New book on student talent and expertise

By Gene Kerns, EdD, Vice President and Chief Academic Officer

I’m thrilled to announce the release of my new book, Unlocking Student Talent: The New Science of Developing Expertise.

As the chief academic officer at Renaissance, one of my top priorities is helping educators understand how advances in learning science can be applied in the classroom. To keep up with things, I have to read a lot. Nearly every publication adds a bit of new information or insight, but a precious few change the way I view the world. The Talent Code by Daniel Coyle is one of those precious few.

The book profiles the experiences of world-class performers—people who stand out in various fields. Through a combination of research, site visits, and stories, Coyle attempts to illuminate “the talent code”—a series of experiences and factors that turn generally ordinary people into world-class performers.

I stumbled upon the book on the way to a meeting. While waiting in an airport, it caught my eye and I purchased it on a whim. I started reading it during the flight and found it impossible to put down. When I landed, I couldn’t wait to tell others. In fact, during the meeting, eyes began to roll as I continually referenced the book.

One of the three elements Coyle identifies as essential to eventual success is “deep practice.” Since its formation, Renaissance has stressed the vital importance of students practicing essential skills. Coyle’s insights shed new light on why we’ve seen such great success with our practice programs, Renaissance Accelerated Reader 360® and Renaissance Accelerated Math®.

After The Talent Code, I transitioned to similar works: Outliers by Malcom Gladwell, Talent is Overrated by Geoff Colvin, and Bounce by Matthew Syed. I also became aware of Dr. Anders Ericsson’s seminal research and the book he recently co-authored along with Robert Pool, Peak: Secrets from the New Science of Expertise. I even had the fortune to host Ericsson’s webinar on the secrets of deliberate practice.

Gene Kerns

Dr. Gene Kerns

As much as I enjoyed all these works, something pained me about them. Most were written for a general audience, and none of them were expressly written with educators in mind. After years of reflecting on how to best distill this research with educators at the forefront, I had the opportunity to work with Dr. Robin Fogarty, internationally renowned education consultant and author, and Brian Pete, adult learning and professional development expert. The result of our collaboration is Unlocking Student Talent: The New Science of Developing Expertise, which presents this research in meaningful terms for educators.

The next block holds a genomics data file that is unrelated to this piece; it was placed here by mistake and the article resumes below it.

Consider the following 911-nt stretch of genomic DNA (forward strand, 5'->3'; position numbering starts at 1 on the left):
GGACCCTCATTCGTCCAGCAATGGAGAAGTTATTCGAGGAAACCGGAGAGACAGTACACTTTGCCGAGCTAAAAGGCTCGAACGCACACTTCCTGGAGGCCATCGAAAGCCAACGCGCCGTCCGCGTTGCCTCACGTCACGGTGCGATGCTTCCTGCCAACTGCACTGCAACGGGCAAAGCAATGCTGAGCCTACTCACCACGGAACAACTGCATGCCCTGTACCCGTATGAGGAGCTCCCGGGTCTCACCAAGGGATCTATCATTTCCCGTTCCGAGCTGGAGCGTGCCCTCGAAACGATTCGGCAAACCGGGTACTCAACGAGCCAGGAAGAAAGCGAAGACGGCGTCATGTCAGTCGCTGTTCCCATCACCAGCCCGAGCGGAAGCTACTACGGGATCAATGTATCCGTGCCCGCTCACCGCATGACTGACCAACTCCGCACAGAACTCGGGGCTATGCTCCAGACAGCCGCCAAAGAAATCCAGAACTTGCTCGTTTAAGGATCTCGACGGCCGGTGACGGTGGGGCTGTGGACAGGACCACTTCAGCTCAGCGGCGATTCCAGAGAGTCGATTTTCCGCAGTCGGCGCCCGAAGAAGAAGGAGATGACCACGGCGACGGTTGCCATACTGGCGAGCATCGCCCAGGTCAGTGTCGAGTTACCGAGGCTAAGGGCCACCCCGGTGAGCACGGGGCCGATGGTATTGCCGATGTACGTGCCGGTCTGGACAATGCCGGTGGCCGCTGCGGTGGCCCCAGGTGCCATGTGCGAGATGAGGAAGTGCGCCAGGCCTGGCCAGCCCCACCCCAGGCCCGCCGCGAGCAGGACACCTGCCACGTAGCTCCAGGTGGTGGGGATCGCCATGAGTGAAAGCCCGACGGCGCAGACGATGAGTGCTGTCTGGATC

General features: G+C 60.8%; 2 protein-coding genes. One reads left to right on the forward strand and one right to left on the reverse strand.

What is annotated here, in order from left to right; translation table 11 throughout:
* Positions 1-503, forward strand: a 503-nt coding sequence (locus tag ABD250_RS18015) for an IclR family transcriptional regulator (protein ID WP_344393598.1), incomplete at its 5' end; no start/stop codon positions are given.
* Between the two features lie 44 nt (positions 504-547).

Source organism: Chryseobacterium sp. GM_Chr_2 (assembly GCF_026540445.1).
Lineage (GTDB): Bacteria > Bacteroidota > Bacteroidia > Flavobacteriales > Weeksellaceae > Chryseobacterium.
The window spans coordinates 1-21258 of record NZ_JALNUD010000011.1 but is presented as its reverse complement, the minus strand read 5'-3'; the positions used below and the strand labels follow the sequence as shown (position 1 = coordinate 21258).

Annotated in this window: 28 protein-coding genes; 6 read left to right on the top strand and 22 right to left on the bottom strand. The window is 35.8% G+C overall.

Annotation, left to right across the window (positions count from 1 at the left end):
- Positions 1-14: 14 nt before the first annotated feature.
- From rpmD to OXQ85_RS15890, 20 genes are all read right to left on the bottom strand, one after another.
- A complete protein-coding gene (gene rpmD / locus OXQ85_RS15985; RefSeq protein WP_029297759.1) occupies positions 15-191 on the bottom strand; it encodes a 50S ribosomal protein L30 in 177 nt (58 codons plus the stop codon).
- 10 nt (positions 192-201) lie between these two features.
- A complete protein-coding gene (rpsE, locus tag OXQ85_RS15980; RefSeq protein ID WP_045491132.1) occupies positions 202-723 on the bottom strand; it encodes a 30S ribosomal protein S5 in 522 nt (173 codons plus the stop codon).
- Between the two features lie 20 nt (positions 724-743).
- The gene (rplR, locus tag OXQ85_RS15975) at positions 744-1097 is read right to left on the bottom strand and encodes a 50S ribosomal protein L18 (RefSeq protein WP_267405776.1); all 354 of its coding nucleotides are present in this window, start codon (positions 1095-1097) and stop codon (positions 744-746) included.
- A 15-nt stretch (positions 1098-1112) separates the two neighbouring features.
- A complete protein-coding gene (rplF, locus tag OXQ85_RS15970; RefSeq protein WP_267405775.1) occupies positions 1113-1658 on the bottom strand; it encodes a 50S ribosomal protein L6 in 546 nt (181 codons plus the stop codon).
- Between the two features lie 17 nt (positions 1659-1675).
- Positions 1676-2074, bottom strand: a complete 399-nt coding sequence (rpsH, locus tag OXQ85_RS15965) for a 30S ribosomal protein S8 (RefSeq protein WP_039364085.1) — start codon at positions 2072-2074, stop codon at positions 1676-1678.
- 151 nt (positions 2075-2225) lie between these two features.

We’re very excited by the book’s early reception. Dr. Ericsson and Mr. Pool graciously reviewed the text and, in the forward, they heralded the book as “offer[ing] revolutionary proposals for transforming general education.” Leading assessment expert Dr. Rick Stiggins provided an endorsement and called the book “a guide book for all who wish to use assessment for learning and other strategies in partnership with talented learners in the service of their success.” (I also had the pleasure of hosting Dr. Stiggins’ webinar on the perfect district assessment system.)

We hope this book will change the way educators like you view daily work and that it has a profound impact on you, much like The Talent Code did on me. The science of expertise reveals that we are all gifted. We are “all endowed with a brain so flexible and adaptable that it [can], with the right sort of training, develop a capability that seems quite magical to those who do not possess it” (Ericsson and Pool, 2016).

So much talent is yet to be tapped.

Do you plan on picking up a copy of the book? Let us know in the comments below, post on our Facebook page, or tweet us at @RenLearnUS.

Gene Kerns, EdD, Vice President and Chief Academic Officer

Gene Kerns, EdD, is a third-generation educator with teaching experience from elementary through the university level, in addition to his K–12 administrative experience. As Vice President and Chief Academic Officer at Renaissance, Dr. Kerns advises educators in both the US and the UK about academic trends and opportunities. Previously, he served as the Supervisor of Academic Services for the Milford School District in Milford, Delaware. He has bachelor’s and master’s degrees from Longwood College in Virginia and a doctor of education degree from the University of Delaware. His first publication, Informative Assessment: When It’s Not About a Grade, focused on using routine, reflective, and rigorous informative assessments to inform and improve teaching practices and student learning.

Gene Kerns, EdD, Vice President and Chief Academic Officer